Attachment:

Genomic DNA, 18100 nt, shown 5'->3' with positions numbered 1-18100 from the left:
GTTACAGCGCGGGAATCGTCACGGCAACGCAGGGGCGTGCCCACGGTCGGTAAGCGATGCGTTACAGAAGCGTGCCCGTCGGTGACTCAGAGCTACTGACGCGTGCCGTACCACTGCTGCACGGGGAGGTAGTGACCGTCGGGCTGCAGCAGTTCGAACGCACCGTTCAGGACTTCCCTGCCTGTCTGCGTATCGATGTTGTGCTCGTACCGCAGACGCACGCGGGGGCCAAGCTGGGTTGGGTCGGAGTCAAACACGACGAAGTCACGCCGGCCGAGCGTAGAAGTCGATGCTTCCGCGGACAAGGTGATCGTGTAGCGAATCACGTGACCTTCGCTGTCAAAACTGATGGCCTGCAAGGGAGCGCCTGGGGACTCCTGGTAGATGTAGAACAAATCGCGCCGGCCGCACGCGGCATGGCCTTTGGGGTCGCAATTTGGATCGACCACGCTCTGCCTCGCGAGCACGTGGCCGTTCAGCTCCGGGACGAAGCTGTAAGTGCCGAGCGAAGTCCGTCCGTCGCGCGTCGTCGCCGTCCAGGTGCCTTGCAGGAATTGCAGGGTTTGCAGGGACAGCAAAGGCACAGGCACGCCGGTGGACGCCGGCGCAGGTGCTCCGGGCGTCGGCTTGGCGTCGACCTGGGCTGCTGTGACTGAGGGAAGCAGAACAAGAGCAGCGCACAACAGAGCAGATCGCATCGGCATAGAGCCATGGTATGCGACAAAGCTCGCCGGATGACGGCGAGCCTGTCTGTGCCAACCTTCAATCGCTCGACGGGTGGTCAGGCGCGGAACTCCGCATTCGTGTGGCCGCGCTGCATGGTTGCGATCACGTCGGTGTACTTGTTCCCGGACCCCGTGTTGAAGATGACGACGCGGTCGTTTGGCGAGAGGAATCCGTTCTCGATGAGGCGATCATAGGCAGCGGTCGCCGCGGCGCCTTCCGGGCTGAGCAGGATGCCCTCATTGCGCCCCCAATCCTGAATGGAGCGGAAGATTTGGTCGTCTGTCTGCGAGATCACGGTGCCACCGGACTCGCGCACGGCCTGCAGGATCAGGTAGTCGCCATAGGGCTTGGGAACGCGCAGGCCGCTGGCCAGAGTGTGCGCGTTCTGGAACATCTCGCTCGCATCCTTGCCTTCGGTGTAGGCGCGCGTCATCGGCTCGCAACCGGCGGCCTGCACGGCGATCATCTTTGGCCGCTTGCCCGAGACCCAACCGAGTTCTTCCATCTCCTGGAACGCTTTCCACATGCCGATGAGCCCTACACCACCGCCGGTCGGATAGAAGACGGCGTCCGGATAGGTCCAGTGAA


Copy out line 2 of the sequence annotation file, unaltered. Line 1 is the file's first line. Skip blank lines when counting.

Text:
GTTACAGCGCGGGAATCGTCACGGCAACGCAGGGGCGTGCCCACGGTCGGTAAGCGATGCGTTACAGAAGCGTGCCCGTCGGTGACTCAGAGCTACTGACGCGTGCCGTACCACTGCTGCACGGGGAGGTAGTGACCGTCGGGCTGCAGCAGTTCGAACGCACCGTTCAGGACTTCCCTGCCTGTCTGCGTATCGATGTTGTGCTCGTACCGCAGACGCACGCGGGGGCCAAGCTGGGTTGGGTCGGAGTCAAACACGACGAAGTCACGCCGGCCGAGCGTAGAAGTCGATGCTTCCGCGGACAAGGTGATCGTGTAGCGAATCACGTGACCTTCGCTGTCAAAACTGATGGCCTGCAAGGGAGCGCCTGGGGACTCCTGGTAGATGTAGAACAAATCGCGCCGGCCGCACGCGGCATGGCCTTTGGGGTCGCAATTTGGATCGACCACGCTCTGCCTCGCGAGCACGTGGCCGTTCAGCTCCGGGACGAAGCTGTAAGTGCCGAGCGAAGTCCGTCCGTCGCGCGTCGTCGCCGTCCAGGTGCCTTGCAGGAATTGCAGGGTTTGCAGGGACAGCAAAGGCACAGGCACGCCGGTGGACGCCGGCGCAGGTGCTCCGGGCGTCGGCTTGGCGTCGACCTGGGCTGCTGTGACTGAGGGAAGCAGAACAAGAGCAGCGCACAACAGAGCAGATCGCATCGGCATAGAGCCATGGTATGCGACAAAGCTCGCCGGATGACGGCGAGCCTGTCTGTGCCAACCTTCAATCGCTCGACGGGTGGTCAGGCGCGGAACTCCGCATTCGTGTGGCCGCGCTGCATGGTTGCGATCACGTCGGTGTACTTGTTCCCGGACCCCGTGTTGAAGATGACGACGCGGTCGTTTGGCGAGAGGAATCCGTTCTCGATGAGGCGATCATAGGCAGCGGTCGCCGCGGCGCCTTCCGGGCTGAGCAGGATGCCCTCATTGCGCCCCCAATCCTGAATGGAGCGGAAGATTTGGTCGTCTGTCTGCGAGATCACGGTGCCACCGGACTCGCGCACGGCCTGCAGGATCAGGTAGTCGCCATAGGGCTTGGGAACGCGCAGGCCGCTGGCCAGAGTGTGCGCGTTCTGGAACATCTCGCTCGCATCCTTGCCTTCGGTGTAGGCGCGCGTCATCGGCTCGCAACCGGCGGCCTGCACGGCGATCATCTTTGGCCGCTTGCCCGAGACCCAACCGAGTTCTTCCATCTCCTGGAACGCTTTCCACATGCCGATGAGCCCTACACCACCGCCGGTCGGATAGAAGACGGCGTCCGGATAGGTCCAGTGAA